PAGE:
Recently several people have brought to our attention that some lies and false implications have been made about GOL through certain blogs and "consumer alerts" in an attempt to discredit our tests.
These lies and allegations are being made by the usual suspects: anyone who has been around the scene long enough will already know who these people are and what they represent, so I don't even need to mention their names.
We, as Guys of LIDAR, do the very best we can with our tests. We're not going to lose too much sleep if some people don't "like" or "believe" our results, because we don't test products to make money from it, and we don't make or lose money based on whether or not people read or believe the results. If someone doesn't like our results, they are of course free to select their procucts based on whatever information or criteria makes them feel comfortable.
However, when people spread blatent lies about us, it only hurts the consumers looking for accurate information, which we all know is rare in this industry. So we feel there is an obligation here for us to set things straight.
Here are the facts of the matter:
Guys of LIDAR let a Laser Interceptor dealer shoot the laser guns at their test.
Guys of LIDAR did NOT let a Laser Interceptor dealer shoot the laser guns at their test.
- While it's true that Elvis did shoot 1/2 the laser guns at the test, he was not a Laser Interceptor dealer, nor did GOL anticipate that he might become one.
- Elvis and Ivan did not even know each other existed before meeting at the test.
- At the time of the test, Elvis was not a Laser Interceptor dealer: he was still an active police officer.
- Elvis did not become a laser interceptor dealer until weeks after the test when he retired from being a police officer, after having been impressed with the performance of Laser Interceptor at the test.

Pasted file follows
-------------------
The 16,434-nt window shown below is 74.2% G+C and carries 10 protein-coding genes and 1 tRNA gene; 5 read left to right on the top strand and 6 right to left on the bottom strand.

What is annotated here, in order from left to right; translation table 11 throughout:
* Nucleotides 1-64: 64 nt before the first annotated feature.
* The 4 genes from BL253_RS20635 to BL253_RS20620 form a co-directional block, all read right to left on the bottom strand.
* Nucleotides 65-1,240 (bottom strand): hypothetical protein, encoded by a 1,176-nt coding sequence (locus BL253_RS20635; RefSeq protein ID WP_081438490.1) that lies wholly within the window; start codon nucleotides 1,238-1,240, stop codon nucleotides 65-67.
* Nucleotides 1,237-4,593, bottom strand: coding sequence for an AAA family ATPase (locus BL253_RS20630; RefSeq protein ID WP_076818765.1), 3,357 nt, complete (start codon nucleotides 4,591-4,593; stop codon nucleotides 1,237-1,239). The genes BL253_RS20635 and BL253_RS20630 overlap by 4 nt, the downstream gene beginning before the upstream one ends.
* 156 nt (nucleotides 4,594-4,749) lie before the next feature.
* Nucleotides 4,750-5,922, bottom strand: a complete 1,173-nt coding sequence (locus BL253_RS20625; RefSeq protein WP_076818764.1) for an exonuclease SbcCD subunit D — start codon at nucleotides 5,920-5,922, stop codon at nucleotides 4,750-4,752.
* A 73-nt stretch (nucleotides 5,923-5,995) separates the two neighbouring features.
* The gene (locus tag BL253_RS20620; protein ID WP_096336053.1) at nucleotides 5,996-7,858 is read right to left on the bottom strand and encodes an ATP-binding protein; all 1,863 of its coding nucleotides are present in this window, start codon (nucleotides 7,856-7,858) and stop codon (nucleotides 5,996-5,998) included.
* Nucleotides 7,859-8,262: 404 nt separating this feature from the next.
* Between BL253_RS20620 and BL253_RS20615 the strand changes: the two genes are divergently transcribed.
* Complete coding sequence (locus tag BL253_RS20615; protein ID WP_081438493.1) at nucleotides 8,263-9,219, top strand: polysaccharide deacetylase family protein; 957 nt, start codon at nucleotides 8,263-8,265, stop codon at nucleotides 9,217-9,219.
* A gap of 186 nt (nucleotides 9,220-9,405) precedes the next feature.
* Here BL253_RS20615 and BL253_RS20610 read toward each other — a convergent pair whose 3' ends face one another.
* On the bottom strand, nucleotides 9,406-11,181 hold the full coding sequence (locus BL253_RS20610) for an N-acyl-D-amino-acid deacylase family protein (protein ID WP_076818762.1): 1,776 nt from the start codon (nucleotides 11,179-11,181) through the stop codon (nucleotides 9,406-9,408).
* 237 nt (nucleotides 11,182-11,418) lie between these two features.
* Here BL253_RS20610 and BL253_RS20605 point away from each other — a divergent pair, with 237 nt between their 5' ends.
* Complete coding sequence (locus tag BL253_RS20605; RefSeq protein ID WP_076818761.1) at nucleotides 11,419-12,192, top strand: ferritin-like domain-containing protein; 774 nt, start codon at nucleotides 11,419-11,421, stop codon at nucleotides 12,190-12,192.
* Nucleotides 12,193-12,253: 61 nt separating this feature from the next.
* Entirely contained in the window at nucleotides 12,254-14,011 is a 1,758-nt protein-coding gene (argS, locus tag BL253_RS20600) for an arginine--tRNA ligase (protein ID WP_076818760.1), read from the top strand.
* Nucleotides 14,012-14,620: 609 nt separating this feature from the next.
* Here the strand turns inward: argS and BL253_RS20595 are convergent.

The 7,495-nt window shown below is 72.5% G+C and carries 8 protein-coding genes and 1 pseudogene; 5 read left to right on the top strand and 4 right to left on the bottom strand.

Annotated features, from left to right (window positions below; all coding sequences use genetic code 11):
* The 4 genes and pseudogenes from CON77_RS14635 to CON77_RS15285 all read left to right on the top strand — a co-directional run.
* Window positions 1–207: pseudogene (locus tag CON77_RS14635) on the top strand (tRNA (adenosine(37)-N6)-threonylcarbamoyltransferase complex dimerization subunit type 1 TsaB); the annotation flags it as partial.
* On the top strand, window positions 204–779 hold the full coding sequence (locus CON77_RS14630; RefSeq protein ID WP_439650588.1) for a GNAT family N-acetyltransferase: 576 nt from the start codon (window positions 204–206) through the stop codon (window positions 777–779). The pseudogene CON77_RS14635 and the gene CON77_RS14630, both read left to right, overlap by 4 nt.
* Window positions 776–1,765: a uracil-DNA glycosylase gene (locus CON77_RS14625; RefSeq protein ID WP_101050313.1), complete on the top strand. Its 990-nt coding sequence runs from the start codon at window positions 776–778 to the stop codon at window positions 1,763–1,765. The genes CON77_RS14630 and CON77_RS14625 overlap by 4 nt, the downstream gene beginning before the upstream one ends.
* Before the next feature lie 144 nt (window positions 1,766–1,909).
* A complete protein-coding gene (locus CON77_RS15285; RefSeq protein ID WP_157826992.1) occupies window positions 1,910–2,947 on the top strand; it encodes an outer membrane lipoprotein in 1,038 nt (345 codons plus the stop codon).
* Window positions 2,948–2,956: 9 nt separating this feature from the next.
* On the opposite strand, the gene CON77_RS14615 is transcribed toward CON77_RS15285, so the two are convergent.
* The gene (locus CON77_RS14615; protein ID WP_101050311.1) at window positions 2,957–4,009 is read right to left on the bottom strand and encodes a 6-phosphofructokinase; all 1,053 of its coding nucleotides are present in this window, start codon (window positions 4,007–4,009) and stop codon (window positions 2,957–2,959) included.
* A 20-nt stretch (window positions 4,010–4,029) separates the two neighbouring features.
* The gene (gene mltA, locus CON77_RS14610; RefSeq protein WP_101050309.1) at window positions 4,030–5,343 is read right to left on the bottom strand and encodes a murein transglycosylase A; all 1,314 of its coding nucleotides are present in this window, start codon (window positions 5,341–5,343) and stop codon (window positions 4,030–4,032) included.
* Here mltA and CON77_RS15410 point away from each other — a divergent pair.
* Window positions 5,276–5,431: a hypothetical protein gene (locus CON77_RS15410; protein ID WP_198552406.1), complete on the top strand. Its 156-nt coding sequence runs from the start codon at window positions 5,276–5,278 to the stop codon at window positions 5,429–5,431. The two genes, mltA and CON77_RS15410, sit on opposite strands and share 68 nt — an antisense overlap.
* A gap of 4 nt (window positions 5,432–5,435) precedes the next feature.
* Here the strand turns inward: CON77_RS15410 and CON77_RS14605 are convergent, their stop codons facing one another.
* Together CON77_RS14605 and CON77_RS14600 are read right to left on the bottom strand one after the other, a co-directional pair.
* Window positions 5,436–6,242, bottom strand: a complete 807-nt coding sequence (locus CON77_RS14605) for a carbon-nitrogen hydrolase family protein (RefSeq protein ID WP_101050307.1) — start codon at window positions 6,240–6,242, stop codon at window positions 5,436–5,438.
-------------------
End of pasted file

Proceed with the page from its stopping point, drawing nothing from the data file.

Elvis is the police officer who has operated the laser guns for ALL of the Guys of LIDAR tests.
Elvis was only present at ONE Guys of LIDAR test, where he only shot 1/2 of the laser guns.
- Guys of LIDAR didn't even know Elvis prior to the March 2007 test.
- There were TWO officers shooting the laser guns for the test, and each was instructed to stick to shooting the same guns in order to keep targeting consistent.
- The second officer (who was not Elvis) who shot the other 1/2 of the laser guns was the officer who has helped Guys of LIDAR in several past tests. This other officer is still an active officer, and does not sell any countermeasures.
The Biggest Lie:
All tests are suspect if one doesn't film through the HUD of the laser gun. Tests filmed thorugh the HUD prove the results are accurate.
There are SEVERAL ways one could very easily "fudge" a test while filming through the HUD of the laser gun, and it doesn't take a rocket scientist.
1. Purposely mis-align the laser sight on the gun
- Sure, you can see where the red dot or the crosshairs are. But if the gun is purposely mis-aligned, what you're aiming at in the video and what the laser beam is actually targeting are two different things. The dot/crosshairs could be on the vehicle, while the laser beam is aimed at the sky, the ground, or off to the side.